I'm a CFE

Tom Golden, CFE, CPA

Professional speaker, author and retired partner at PricewaterhouseCoopers

“I’ve often said in mentoring staff that no matter how smart you are, no one’s successful without someone else giving them a hand up the ladder of success,” says Tom Golden, CFE, CPA. Golden, a professional speaker, author and retired partner at PricewaterhouseCoopers (PwC), now focuses on speaking engagements and the debut of his new novel but says he owes a debt to all who have helped him during his professional career.

I was born in Pittsburgh, Pennsylvania, but I grew up in Philadelphia and then central New Jersey where I attended high school.

On my first public company audit I was exposed to fraud in a manner most aren’t. I was assigned to audit the largest asset on the balance sheet. A week into the audit I suspected anomalies in the books. Without telling anyone, for fear of being wrong, I conducted my own clandestine investigation at night and on weekends. A month later, with the earnings release less than a week away, I called the audit partner at home in the middle of the night to persuade him to come in and review my findings. He did. Hours later I found myself presenting to the company’s board of directors. Later that day, when they announced the company’s earnings release would be delayed indefinitely, the company’s stock fell so fast the NASDAQ suspended trading. Soon, both the SEC Division of Enforcement and the FBI showed up, and I became the lead witness assisting in their investigation. A year later the company filed for bankruptcy and their assets were sold for pennies on the dollar. Wharton published a case study on the fraud, and I’d found a new career.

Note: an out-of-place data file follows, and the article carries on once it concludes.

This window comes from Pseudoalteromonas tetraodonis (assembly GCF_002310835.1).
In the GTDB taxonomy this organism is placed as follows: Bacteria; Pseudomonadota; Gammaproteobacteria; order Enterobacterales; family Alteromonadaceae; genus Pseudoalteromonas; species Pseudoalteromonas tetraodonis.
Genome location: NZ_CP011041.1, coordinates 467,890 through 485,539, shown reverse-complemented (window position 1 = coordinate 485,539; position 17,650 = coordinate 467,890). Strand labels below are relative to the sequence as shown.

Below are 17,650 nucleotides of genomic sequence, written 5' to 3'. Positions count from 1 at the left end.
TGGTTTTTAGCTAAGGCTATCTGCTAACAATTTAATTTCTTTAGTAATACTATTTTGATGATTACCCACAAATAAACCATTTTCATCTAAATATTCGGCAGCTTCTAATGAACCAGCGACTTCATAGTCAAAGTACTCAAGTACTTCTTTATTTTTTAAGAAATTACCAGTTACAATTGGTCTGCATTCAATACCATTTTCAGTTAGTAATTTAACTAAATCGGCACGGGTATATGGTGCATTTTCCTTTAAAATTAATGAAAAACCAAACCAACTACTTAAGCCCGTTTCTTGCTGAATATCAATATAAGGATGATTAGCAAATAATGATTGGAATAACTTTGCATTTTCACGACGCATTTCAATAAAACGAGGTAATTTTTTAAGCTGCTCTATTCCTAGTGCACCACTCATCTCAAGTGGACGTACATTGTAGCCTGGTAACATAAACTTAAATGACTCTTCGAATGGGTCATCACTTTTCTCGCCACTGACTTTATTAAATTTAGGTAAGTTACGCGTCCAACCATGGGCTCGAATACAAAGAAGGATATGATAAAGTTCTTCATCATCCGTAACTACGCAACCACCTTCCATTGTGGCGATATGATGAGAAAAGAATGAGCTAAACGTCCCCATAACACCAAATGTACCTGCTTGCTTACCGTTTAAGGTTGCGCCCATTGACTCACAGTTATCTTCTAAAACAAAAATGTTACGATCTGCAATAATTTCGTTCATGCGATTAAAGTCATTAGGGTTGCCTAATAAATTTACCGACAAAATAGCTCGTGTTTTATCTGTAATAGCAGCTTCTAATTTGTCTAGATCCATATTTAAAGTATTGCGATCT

In the fall of 1980 I sat my wife down in our kitchen and told her of my dream job. I would quit my job as a sales manager at a small cigarette and candy distributor, earn an MBA from Indiana University, take the Becker Review course, pass the CPA exam (I had only nine hours in accounting), and then get a job with one of the Big Eight accounting and auditing firms. Two years later, at the age of 32, I was the oldest audit associate that Coopers & Lybrand ever hired in the Indianapolis office. C&L later merged with Price Waterhouse forming PwC.

While working as a manager at PwC, partners at the Indianapolis office allowed me to start a fraud investigation practice. By 1996, they made me a partner and moved me to Chicago where I could continue building the practice on a larger scale. I found myself running large-scale investigations around the globe, and when I retired, my Chicago practice was PwC’s second-largest fraud practice in the U.S. with three partners and 38 professional staff. We were having the time of our lives chasing bad guys!

Interview skills, and in particular admission-seeking interview skills, are at the top of the list of unique skills a CFE must acquire and excel doing. Arguably, there’s no better evidence of a crime than the voluntary confession of the perpetrator. This is why fraud education is vital. When I ran my practice at PwC, attaining the CFE credential was mandatory among all my staff, as was regular ACFE training. If you’re serious about this profession, there’s no debate on this matter.

Being a CFE is my most cherished professional activity — just behind investigating and catching crooks!

In 1991 a good friend, and CFE, told me about the good work being done in Austin, Texas, by a couple of ex-cops. That would be ACFE Founder and Chairman Dr. Joseph T. Wells, CFE, CPA, and ACFE President James D. Ratley, CFE. I attended an ACFE training course, met the two of them and was hooked — there was no turning back. Two years passed and they convinced me to run for a board position. I became chairman of the Board of Regents several years later. Nearly a decade after retiring from PwC, I still always enjoy being in the company of CFEs, which is why I present to ACFE chapters every chance I get. Being a CFE is my most cherished professional activity — just behind investigating and catching crooks!